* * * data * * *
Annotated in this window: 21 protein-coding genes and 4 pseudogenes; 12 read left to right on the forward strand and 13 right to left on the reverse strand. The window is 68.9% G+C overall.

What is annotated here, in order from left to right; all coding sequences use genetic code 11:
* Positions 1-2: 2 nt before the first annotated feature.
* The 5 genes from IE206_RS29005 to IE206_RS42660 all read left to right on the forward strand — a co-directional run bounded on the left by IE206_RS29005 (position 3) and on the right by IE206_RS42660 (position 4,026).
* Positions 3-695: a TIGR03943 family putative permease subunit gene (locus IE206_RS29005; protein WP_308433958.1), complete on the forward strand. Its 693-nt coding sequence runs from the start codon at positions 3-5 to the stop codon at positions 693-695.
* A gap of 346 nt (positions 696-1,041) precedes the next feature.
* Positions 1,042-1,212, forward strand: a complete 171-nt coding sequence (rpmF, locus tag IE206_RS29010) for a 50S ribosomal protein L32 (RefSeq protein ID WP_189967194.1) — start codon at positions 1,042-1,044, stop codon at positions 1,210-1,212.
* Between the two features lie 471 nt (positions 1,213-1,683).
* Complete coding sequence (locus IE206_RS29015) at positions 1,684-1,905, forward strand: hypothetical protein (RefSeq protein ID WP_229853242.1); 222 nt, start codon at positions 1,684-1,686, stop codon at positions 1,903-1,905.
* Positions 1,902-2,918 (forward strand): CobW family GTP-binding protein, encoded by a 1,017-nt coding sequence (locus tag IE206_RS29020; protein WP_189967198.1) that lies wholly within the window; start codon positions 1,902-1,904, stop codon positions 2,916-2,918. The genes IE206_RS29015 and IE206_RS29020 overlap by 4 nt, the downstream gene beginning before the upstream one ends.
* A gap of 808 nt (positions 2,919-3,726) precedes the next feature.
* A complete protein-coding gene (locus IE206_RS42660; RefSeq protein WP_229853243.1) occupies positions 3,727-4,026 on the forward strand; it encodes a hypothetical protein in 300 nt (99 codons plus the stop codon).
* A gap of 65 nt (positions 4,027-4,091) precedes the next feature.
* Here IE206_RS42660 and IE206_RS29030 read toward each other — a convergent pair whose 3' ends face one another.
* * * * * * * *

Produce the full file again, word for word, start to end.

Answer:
Annotated in this window: 21 protein-coding genes and 4 pseudogenes; 12 read left to right on the forward strand and 13 right to left on the reverse strand. The window is 68.9% G+C overall.

What is annotated here, in order from left to right; all coding sequences use genetic code 11:
* Positions 1-2: 2 nt before the first annotated feature.
* The 5 genes from IE206_RS29005 to IE206_RS42660 all read left to right on the forward strand — a co-directional run bounded on the left by IE206_RS29005 (position 3) and on the right by IE206_RS42660 (position 4,026).
* Positions 3-695: a TIGR03943 family putative permease subunit gene (locus IE206_RS29005; protein WP_308433958.1), complete on the forward strand. Its 693-nt coding sequence runs from the start codon at positions 3-5 to the stop codon at positions 693-695.
* A gap of 346 nt (positions 696-1,041) precedes the next feature.
* Positions 1,042-1,212, forward strand: a complete 171-nt coding sequence (rpmF, locus tag IE206_RS29010) for a 50S ribosomal protein L32 (RefSeq protein ID WP_189967194.1) — start codon at positions 1,042-1,044, stop codon at positions 1,210-1,212.
* Between the two features lie 471 nt (positions 1,213-1,683).
* Complete coding sequence (locus IE206_RS29015) at positions 1,684-1,905, forward strand: hypothetical protein (RefSeq protein ID WP_229853242.1); 222 nt, start codon at positions 1,684-1,686, stop codon at positions 1,903-1,905.
* Positions 1,902-2,918 (forward strand): CobW family GTP-binding protein, encoded by a 1,017-nt coding sequence (locus tag IE206_RS29020; protein WP_189967198.1) that lies wholly within the window; start codon positions 1,902-1,904, stop codon positions 2,916-2,918. The genes IE206_RS29015 and IE206_RS29020 overlap by 4 nt, the downstream gene beginning before the upstream one ends.
* A gap of 808 nt (positions 2,919-3,726) precedes the next feature.
* A complete protein-coding gene (locus IE206_RS42660; RefSeq protein WP_229853243.1) occupies positions 3,727-4,026 on the forward strand; it encodes a hypothetical protein in 300 nt (99 codons plus the stop codon).
* A gap of 65 nt (positions 4,027-4,091) precedes the next feature.
* Here IE206_RS42660 and IE206_RS29030 read toward each other — a convergent pair whose 3' ends face one another.